Billy Strings Calls It How It Is

Billy Strings is home at his East Nashville apartment writing as many songs as he can before heading out on his next two-month tour.

Oct. 26 | Hangtown Music Festival | Placerville

“You might write 100 of them before you write one good one,” says the 26-year-old born William Apostol. “It’s almost like fishing. Some days I sit down to write and I can’t catch anything. Some days there’s stuff biting and I’m digging for it. The more you do it, the easier it gets. As far as the original music, I’m trying to get out of my own way and let the music move me and not conform and constrict the natural flow of energy.”

A highlight of his 2017 debut LP, “Turmoil & Tinfoil,” was the extended barnburner, “Meet Me at the Creek,” which references Apostol’s father and time spent picking by Stony Creek at the Barkus Park Campground in Ionia, Mich.

“I grew up right on that river bank,” he says. “All day we’d go fishing, running around, playing with the other kids. Then in the evening, we’d sit there and pick on the banks of the river, singing lonesome tunes until the sun came up. It was an epic childhood.”

Apostol thinks of his father as the melodramatic cornerstone of a rowdy, yet loving group of friends and family who shared life and music in the campground.

“He was always the life of the party. Everyone was standing around, smoking, drinking and playing along and my dad is the center of the circle bringing everyone so much joy. I wanted to be like that,” he says.

Father bought Apostol his first guitar when he was 4 years old. He taught him the chords to simple old-time tunes such as “Salt Creek,” “Beaumont Rag,” “Long Journey Home,” “Summertime Blues” and many others by Doc Watson and Bill Monroe.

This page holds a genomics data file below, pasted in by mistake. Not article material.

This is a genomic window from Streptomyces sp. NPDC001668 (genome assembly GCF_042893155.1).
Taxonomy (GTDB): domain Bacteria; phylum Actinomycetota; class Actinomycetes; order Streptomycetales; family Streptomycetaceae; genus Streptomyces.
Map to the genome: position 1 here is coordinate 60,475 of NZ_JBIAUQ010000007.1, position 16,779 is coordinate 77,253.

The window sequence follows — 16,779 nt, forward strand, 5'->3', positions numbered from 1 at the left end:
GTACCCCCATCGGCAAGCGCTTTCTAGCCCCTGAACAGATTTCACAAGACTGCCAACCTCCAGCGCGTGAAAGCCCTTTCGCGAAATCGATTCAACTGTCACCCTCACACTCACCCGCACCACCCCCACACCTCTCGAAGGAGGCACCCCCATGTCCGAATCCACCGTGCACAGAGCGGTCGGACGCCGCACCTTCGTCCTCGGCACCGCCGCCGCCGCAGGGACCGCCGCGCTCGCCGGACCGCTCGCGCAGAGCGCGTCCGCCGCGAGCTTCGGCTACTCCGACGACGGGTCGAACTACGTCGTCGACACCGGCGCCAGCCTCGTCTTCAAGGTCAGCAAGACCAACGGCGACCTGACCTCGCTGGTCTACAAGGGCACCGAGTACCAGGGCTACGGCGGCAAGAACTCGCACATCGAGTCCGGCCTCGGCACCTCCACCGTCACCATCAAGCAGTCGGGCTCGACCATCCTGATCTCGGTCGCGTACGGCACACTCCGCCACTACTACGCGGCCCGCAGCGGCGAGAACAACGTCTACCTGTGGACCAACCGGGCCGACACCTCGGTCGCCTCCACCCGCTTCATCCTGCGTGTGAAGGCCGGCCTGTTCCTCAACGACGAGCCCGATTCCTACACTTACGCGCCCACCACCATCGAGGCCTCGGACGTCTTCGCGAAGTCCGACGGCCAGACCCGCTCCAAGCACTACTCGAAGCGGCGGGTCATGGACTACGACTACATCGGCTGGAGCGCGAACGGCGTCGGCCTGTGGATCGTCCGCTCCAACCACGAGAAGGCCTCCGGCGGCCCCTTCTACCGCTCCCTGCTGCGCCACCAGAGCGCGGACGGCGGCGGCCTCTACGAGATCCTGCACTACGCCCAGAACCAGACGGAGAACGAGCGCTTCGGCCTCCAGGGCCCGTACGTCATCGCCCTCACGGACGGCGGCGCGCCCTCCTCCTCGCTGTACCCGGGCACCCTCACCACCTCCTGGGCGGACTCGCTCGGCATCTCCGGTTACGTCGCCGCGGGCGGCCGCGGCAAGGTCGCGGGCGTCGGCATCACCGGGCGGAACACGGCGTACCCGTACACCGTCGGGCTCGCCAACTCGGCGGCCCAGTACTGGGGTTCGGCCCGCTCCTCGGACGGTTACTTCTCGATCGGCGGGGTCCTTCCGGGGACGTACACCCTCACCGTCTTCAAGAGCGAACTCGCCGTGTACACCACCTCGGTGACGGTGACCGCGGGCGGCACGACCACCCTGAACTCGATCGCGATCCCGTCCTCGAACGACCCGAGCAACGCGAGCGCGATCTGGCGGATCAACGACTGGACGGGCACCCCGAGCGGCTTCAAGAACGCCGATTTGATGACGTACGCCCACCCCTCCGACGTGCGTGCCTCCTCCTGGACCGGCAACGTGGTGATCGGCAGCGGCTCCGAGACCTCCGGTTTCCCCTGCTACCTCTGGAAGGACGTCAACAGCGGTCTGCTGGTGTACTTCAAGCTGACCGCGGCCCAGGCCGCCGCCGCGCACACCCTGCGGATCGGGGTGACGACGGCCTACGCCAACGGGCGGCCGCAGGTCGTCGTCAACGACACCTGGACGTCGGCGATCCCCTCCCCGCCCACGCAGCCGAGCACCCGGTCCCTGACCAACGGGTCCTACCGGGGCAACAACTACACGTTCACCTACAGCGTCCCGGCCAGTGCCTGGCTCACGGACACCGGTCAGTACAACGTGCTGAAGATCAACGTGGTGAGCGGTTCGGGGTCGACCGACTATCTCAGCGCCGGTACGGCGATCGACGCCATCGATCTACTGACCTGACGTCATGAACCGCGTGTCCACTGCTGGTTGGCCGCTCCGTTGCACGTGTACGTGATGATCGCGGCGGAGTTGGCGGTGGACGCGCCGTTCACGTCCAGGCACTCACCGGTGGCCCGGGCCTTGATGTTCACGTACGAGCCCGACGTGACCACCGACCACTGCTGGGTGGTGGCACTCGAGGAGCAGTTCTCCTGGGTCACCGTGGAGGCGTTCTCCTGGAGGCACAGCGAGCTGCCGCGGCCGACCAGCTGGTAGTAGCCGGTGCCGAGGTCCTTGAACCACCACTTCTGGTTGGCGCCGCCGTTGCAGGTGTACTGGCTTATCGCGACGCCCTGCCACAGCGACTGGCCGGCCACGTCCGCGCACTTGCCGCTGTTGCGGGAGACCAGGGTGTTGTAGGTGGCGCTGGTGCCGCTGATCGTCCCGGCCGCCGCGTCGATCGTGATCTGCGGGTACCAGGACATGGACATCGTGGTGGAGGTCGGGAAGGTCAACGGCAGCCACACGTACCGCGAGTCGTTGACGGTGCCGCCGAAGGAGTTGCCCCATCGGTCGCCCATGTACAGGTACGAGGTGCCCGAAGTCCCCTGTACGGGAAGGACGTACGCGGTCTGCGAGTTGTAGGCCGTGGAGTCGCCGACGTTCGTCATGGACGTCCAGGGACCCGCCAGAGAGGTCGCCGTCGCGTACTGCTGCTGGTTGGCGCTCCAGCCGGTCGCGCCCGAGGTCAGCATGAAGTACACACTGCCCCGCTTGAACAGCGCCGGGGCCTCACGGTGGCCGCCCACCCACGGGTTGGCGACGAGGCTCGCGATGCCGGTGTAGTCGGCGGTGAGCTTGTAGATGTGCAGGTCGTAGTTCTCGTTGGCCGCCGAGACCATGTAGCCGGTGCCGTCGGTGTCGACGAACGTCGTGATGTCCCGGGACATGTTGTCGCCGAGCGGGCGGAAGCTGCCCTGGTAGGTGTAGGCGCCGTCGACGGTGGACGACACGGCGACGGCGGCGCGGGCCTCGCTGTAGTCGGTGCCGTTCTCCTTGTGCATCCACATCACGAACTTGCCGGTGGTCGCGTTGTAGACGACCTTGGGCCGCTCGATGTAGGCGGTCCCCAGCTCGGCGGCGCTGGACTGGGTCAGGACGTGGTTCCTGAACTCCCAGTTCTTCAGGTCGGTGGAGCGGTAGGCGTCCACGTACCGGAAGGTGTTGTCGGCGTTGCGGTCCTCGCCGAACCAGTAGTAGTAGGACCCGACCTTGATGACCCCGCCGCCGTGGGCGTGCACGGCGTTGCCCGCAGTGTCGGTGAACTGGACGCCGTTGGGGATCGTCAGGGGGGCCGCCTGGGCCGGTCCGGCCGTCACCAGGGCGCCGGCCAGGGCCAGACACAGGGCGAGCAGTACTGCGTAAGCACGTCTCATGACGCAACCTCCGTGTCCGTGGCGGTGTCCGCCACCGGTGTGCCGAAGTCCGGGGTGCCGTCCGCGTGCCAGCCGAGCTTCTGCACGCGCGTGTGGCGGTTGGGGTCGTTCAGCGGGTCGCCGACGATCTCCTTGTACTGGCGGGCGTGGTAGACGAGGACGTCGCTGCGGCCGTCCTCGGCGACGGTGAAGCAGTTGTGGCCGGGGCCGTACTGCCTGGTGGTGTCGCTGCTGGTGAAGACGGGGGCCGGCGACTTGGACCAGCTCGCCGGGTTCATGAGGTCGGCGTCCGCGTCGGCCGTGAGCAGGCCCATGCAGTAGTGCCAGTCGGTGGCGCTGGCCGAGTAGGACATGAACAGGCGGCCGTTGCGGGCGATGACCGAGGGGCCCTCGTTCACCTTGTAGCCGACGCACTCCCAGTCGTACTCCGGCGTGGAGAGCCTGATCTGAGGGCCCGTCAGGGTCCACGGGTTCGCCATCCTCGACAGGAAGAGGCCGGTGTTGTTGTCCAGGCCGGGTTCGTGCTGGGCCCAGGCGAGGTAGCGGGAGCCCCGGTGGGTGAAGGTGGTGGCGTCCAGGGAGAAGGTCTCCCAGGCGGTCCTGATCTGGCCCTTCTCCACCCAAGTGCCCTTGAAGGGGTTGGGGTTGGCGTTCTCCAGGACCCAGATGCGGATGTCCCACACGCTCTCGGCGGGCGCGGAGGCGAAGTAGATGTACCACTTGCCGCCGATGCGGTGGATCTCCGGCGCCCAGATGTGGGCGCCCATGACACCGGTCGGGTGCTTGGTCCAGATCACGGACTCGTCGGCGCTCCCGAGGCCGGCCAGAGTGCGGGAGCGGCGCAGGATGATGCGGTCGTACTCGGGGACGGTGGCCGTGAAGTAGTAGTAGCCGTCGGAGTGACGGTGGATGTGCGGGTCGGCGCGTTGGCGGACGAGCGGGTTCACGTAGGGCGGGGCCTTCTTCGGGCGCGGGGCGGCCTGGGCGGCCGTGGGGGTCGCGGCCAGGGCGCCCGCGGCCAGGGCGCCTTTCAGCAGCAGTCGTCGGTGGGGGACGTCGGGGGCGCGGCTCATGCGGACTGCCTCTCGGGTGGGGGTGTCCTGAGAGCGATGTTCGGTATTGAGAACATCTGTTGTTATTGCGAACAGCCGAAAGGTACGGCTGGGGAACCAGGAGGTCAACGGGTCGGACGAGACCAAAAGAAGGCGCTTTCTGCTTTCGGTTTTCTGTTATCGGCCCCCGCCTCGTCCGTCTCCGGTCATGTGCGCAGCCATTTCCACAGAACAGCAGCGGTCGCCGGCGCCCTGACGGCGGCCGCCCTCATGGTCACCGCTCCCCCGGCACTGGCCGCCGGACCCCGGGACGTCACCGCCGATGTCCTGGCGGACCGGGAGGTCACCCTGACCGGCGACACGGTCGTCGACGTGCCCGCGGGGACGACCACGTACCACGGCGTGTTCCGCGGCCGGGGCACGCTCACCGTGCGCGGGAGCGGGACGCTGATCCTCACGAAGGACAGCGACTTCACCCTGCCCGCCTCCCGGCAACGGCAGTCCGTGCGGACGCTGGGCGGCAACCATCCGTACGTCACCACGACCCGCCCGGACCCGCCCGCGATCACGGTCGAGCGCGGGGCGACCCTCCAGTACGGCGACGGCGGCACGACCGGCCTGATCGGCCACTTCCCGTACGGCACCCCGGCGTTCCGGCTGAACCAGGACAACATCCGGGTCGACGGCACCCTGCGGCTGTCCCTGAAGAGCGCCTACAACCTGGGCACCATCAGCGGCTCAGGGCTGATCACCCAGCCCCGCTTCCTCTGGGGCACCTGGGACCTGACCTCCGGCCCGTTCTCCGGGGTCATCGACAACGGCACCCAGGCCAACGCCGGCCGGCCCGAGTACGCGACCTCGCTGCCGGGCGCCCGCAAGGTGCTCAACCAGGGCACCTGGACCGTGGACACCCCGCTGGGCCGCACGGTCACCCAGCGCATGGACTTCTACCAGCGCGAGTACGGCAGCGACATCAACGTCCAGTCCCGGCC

“When I was little, I just played rhythm guitar,” says Apostol. “I was his little sidekick. They’d be carrying on and I was just the little shit hanging around.”

Nowadays, Billy Strings is the hottest flatpicker in the land with a killer string band that is at the top of everyone’s 2019 bluegrass festival wish list.

“It’s even better than I imagined,” he says of life as a professional musician. “If you imagine it being this fancy, or maybe rugged lifestyle, it’s not quite like that. It’s your life and it’s real. But there have been moments I’ve ended up on stage with people I’ve looked up to my entire life.”

Apostol recalls still living in Ionia only a couple of years ago where he was sometimes poor.

“It’s not money that makes you rich,” he says. “It’s life, experience and friendship. If it’s not fun, it’s not worth a shit. People have explained to me how I have helped them through a song. That’s better than any paycheck I’ve ever received. Whenever somebody says that, I’m blown away thinking, ‘That’s why I do this.’”

While playing nearly 200 shows a year, Apostol says traveling fans have become like family members on tour.

“We are holding each other out there,” he says. “When something happens, when somebody passes away, we feel it. Everyone’s heart resonates together within that community. To be a part of that love, that’s a beautiful thing. It’s not about the gimmicks and radio and records, it’s about emotions and spirituality.”

Apostol sees bluegrass heading in a positive direction as the old-school traditional festivals thin out for a younger generation that’s really into new-grass groups such as Greensky Bluegrass, The Infamous Stringdusters, Railroad Earth, Yonder Mountain String Band, Del McCoury and Old & In The Way.

“These are folks who got to Earl Scruggs through Jerry Garcia,” he says. “I think it’s cool that bands like us are accepted. We can all play a bluegrass like a mother****er and pick the shit out of it, but we could also play Prince or a Mötley Crüe song.”

Apostol has more recently been encouraging younger fans to join the International Bluegrass Music Association to combat some of the entrenched racist and homophobic attitudes still embedded within the traditional artform.

“I’d rather be in a picking circle with an awesome gay dude who plays the banjo, that’s not an asshole,” he says. “I don’t care who you are and what you worship; hate ain’t cool. Bluegrass has roots in the white South, but honestly, I’m over that shit. It’s 2018. Seriously, it’s ridiculous.” |